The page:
It’s been a hard week.

Pentagon officials verified on Sept. 17 that an Aug. 29 a drone strike killed 10 civilians, including children. The Pentagon characterized it as a “tragic mistake.”

In an attempt to seek “retribution” for an attack that killed 13 U.S. military personnel and dozens of Afghan citizens, the nation finds itself once again weighing the consequences of deadly force used on innocent civilians.

Over the last few days, photos emerged near Rio Grande, Texas, on the southern border of the United States, showing U.S. Border patrol agents on horseback confronting and chasing Haitian migrants. The White House called the images “horrific.”

As I read and listened to both stories unfold over the last few days, a deep sense of darkness and sadness has overcome me.

While we have found a great amount of hope over the last year, we are reminded this week that while some things change, some things remain the same.

The United States of America continues to rock back and forth between being a beacon of freedom and democracy on the one hand, and an imperial force wielding her power without accountability on the other.

Over the last several years, I have asked the questions: “What kind of country do we want to be? What kind of people are we? What are we striving for? What kind of country do we want others to know and experience?”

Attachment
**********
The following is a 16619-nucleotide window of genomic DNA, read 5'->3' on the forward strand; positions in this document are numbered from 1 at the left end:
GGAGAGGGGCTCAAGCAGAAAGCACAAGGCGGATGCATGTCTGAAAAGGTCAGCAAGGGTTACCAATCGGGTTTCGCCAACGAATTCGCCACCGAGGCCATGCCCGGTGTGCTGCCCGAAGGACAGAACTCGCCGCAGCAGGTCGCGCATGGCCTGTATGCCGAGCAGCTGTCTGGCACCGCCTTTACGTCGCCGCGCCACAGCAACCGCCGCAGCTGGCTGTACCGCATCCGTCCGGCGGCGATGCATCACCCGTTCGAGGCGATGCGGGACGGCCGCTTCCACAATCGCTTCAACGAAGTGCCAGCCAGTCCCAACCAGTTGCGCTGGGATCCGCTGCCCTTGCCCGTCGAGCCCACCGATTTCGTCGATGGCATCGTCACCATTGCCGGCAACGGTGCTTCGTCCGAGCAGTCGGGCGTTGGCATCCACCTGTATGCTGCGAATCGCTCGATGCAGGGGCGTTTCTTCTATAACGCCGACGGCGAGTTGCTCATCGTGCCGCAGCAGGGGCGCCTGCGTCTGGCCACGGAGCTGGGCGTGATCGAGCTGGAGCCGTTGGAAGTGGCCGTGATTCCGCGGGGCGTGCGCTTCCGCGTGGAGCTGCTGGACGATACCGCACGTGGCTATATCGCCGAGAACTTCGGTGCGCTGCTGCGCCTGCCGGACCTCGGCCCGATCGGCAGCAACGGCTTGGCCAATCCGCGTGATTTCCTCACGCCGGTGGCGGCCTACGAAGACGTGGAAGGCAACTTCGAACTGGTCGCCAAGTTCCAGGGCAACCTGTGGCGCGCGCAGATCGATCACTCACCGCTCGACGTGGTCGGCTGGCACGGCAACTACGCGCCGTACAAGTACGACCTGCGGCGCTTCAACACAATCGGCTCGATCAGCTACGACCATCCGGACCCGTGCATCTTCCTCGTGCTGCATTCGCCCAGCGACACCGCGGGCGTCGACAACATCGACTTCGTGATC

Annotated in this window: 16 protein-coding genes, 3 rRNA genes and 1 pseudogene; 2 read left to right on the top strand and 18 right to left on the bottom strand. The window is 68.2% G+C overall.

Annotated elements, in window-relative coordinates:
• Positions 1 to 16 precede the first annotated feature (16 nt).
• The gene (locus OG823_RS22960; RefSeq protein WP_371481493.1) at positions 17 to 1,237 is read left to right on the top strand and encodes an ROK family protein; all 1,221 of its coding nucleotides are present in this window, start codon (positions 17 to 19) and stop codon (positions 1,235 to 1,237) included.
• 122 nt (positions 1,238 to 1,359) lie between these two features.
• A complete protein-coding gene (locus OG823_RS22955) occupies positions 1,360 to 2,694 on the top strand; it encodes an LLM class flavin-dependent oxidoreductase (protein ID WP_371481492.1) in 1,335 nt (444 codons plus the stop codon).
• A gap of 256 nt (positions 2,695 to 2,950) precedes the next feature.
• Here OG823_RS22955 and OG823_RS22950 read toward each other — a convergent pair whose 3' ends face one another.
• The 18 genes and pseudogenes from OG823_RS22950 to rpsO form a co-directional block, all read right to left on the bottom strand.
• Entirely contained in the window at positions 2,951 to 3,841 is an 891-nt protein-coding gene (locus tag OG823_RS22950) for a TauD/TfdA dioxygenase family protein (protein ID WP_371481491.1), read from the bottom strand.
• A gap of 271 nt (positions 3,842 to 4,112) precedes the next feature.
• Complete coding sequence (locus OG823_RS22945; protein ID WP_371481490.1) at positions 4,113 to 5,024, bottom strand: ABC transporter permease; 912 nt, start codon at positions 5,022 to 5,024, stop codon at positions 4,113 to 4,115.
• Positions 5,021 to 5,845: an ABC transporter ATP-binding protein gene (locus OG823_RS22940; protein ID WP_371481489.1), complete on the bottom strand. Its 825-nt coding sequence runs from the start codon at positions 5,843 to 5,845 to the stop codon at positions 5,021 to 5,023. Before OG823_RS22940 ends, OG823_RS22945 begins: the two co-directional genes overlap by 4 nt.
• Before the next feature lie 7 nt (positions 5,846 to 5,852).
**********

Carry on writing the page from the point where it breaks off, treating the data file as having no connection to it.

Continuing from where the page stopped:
If there is one monument that most citizens celebrate and cherish as a symbol of a benevolent democracy, it’s the Statue of Liberty. The statue was a gift from France, designed by Frederic Auguste Bartholdi with the metal framework built by Gustave Eiffel. It was dedicated on Oct. 28, 1886, 21 years after the American Civil War.

In 1903, the U.S. put the 1883 poem “The New Colossus,” by Emma Lazarus, on the statue’s pedestal.  Lazarus’ words are often cited when we think of the kind of democracy the country strives for in our attempt to become a more perfect union.

Therefore, as I try to see light through darkness this week, I reflect on the powerful image of Lady Liberty with torch in hand and Emma Lazarus’ words reminding us about fellow sojourners looking for a safe place to live.

Not like the brazen giant of Greek fame,
With conquering limbs astride from land to land;
Here at our sea-washed, sunset gates shall stand
A mighty woman with a torch, whose flame
Is the imprisoned lightning, and her name
Mother of Exiles. From her beacon-hand
Glows world-wide welcome; her mild eyes command
The air-bridged harbor that twin cities frame.
“Keep, ancient lands, your storied pomp!” cries she
With silent lips. “Give me your tired, your poor,
Your huddled masses yearning to breathe free,
The wretched refuse of your teeming shore.
Send these, the homeless, tempest-tost to me,
I lift my lamp beside the golden door!”

As people of good faith, let us always remember we are children from the Mother of Exiles who holds her lamp high for those needing safe harbor.

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